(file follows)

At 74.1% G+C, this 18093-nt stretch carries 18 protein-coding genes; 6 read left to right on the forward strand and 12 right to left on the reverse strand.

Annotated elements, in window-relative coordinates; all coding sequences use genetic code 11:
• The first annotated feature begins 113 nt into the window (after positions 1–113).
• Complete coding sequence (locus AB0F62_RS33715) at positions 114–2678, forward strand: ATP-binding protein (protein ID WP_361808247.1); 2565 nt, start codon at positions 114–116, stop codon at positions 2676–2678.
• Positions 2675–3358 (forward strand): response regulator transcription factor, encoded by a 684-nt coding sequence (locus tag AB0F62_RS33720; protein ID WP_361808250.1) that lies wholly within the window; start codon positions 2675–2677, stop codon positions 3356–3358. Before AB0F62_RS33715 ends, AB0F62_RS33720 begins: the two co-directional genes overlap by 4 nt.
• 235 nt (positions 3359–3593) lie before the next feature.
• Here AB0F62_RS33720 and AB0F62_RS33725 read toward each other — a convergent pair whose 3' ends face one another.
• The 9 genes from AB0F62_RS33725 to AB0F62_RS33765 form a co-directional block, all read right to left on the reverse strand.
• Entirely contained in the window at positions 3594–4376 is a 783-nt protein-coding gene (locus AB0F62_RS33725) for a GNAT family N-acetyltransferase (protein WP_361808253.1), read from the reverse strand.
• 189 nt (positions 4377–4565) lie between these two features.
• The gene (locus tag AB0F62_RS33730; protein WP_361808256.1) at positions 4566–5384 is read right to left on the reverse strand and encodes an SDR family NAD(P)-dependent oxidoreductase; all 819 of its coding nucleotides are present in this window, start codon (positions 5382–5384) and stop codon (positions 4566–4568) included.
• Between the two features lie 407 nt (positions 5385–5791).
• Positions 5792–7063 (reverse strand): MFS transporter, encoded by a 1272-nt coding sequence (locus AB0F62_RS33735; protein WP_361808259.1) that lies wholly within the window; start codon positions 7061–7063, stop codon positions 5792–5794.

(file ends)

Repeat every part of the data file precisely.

At 74.1% G+C, this 18093-nt stretch carries 18 protein-coding genes; 6 read left to right on the forward strand and 12 right to left on the reverse strand.

Annotated elements, in window-relative coordinates; all coding sequences use genetic code 11:
• The first annotated feature begins 113 nt into the window (after positions 1–113).
• Complete coding sequence (locus AB0F62_RS33715) at positions 114–2678, forward strand: ATP-binding protein (protein ID WP_361808247.1); 2565 nt, start codon at positions 114–116, stop codon at positions 2676–2678.
• Positions 2675–3358 (forward strand): response regulator transcription factor, encoded by a 684-nt coding sequence (locus tag AB0F62_RS33720; protein ID WP_361808250.1) that lies wholly within the window; start codon positions 2675–2677, stop codon positions 3356–3358. Before AB0F62_RS33715 ends, AB0F62_RS33720 begins: the two co-directional genes overlap by 4 nt.
• 235 nt (positions 3359–3593) lie before the next feature.
• Here AB0F62_RS33720 and AB0F62_RS33725 read toward each other — a convergent pair whose 3' ends face one another.
• The 9 genes from AB0F62_RS33725 to AB0F62_RS33765 form a co-directional block, all read right to left on the reverse strand.
• Entirely contained in the window at positions 3594–4376 is a 783-nt protein-coding gene (locus AB0F62_RS33725) for a GNAT family N-acetyltransferase (protein WP_361808253.1), read from the reverse strand.
• 189 nt (positions 4377–4565) lie between these two features.
• The gene (locus tag AB0F62_RS33730; protein WP_361808256.1) at positions 4566–5384 is read right to left on the reverse strand and encodes an SDR family NAD(P)-dependent oxidoreductase; all 819 of its coding nucleotides are present in this window, start codon (positions 5382–5384) and stop codon (positions 4566–4568) included.
• Between the two features lie 407 nt (positions 5385–5791).
• Positions 5792–7063 (reverse strand): MFS transporter, encoded by a 1272-nt coding sequence (locus AB0F62_RS33735; protein WP_361808259.1) that lies wholly within the window; start codon positions 7061–7063, stop codon positions 5792–5794.